Car insurance: Loyalty ‘trap’ could see drivers hit £ 450 in costs ahead of 2022 reforms
New analysis has shown that more than 50 percent of people have been affected by an increase in auto insurance premiums upon renewal in the past 12 months. It happened at an average price of Â£ 81, with drivers being warned ahead of major insurance changes due to go into effect in January.
In contrast, new customers who switch providers pay an average of Â£ 262 less for car insurance and Â£ 113 less for home insurance than those who stay there year after year.
This means that in total, some people who automatically renewed their home and car policies could pay Â£ 456 more for their insurance than those who shopped.
New rules from the Financial Conduct Authority (FCA) will come into effect on January 1, 2022 and will aim to protect customers from the loyalty penalty.
This includes new rules so that renewal quotes for home and auto insurance consumers are not more expensive than they would be for new customers.
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Ursula Gibbs, director of comparethemarket.com, commented on the changes and the impact it would have on drivers.
She said, âWhile upcoming changes in insurance pricing should end the loyalty penalty, people need to be careful not to fall into the trap of assuming they are getting the best deal.
âThe gap between those who renew automatically and those who shop now stands at hundreds of pounds, illustrating how crucial it is for people to continue to shop to make sure they get the best deal available.
âShopping online and switching providers regularly is one of the best ways to make sure you’re not overpaying, saving you hundreds of dollars every year.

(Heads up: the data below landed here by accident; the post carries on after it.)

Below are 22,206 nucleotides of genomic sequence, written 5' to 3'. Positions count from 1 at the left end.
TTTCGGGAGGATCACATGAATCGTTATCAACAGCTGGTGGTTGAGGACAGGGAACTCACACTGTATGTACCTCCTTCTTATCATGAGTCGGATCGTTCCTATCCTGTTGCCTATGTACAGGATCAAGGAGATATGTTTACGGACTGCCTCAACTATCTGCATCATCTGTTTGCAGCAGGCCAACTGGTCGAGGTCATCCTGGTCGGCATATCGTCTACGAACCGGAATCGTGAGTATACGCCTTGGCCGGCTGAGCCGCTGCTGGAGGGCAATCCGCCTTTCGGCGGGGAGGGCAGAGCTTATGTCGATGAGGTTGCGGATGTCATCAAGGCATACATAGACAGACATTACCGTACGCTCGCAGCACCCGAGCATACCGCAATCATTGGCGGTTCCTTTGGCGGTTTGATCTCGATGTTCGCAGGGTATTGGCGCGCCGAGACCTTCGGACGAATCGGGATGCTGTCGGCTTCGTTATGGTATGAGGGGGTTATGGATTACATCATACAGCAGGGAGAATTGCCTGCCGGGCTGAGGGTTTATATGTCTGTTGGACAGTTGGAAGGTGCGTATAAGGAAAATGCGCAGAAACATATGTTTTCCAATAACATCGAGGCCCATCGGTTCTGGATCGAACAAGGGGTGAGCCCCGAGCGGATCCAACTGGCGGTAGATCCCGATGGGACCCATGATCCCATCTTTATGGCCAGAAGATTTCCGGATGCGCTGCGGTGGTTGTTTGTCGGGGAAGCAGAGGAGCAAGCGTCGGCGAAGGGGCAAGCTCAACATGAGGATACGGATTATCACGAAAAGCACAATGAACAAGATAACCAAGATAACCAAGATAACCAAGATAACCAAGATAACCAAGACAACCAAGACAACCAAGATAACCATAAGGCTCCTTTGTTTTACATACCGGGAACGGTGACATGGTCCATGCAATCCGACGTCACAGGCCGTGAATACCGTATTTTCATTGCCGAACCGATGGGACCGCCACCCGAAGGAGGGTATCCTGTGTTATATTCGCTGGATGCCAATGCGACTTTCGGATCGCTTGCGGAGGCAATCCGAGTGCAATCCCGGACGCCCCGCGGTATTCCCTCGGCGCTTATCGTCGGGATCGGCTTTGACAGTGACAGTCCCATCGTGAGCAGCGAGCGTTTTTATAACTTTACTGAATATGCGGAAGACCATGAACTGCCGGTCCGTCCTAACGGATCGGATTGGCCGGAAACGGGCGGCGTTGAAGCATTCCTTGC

âDon’t be complacent about the price of your renewal; check if you can get a better deal elsewhere.
There are also fears that insurance prices will rise as more cars are on the road after the coronavirus lockdown.
Insurance premiums for new customers have come down in recent months as suppliers compete for new business ahead of the regulatory change.
Likewise, more than a quarter of households said their premium with their existing provider had dropped upon renewal, by Â£ 56 on average.
Commenting on the upcoming changes, Sheldon Mills, Executive Director, Consumers and Competition at FCA, said, âThese measures will put an end to the very high prices paid by many loyal customers.
âConsumers can still benefit from researching or negotiating with their current supplier, but won’t be charged more on renewal just for being an existing customer.
âWe are making the insurance market work better for millions of people.
“We will closely monitor market developments going forward and ensure that companies continue to deliver fairer value to consumers.”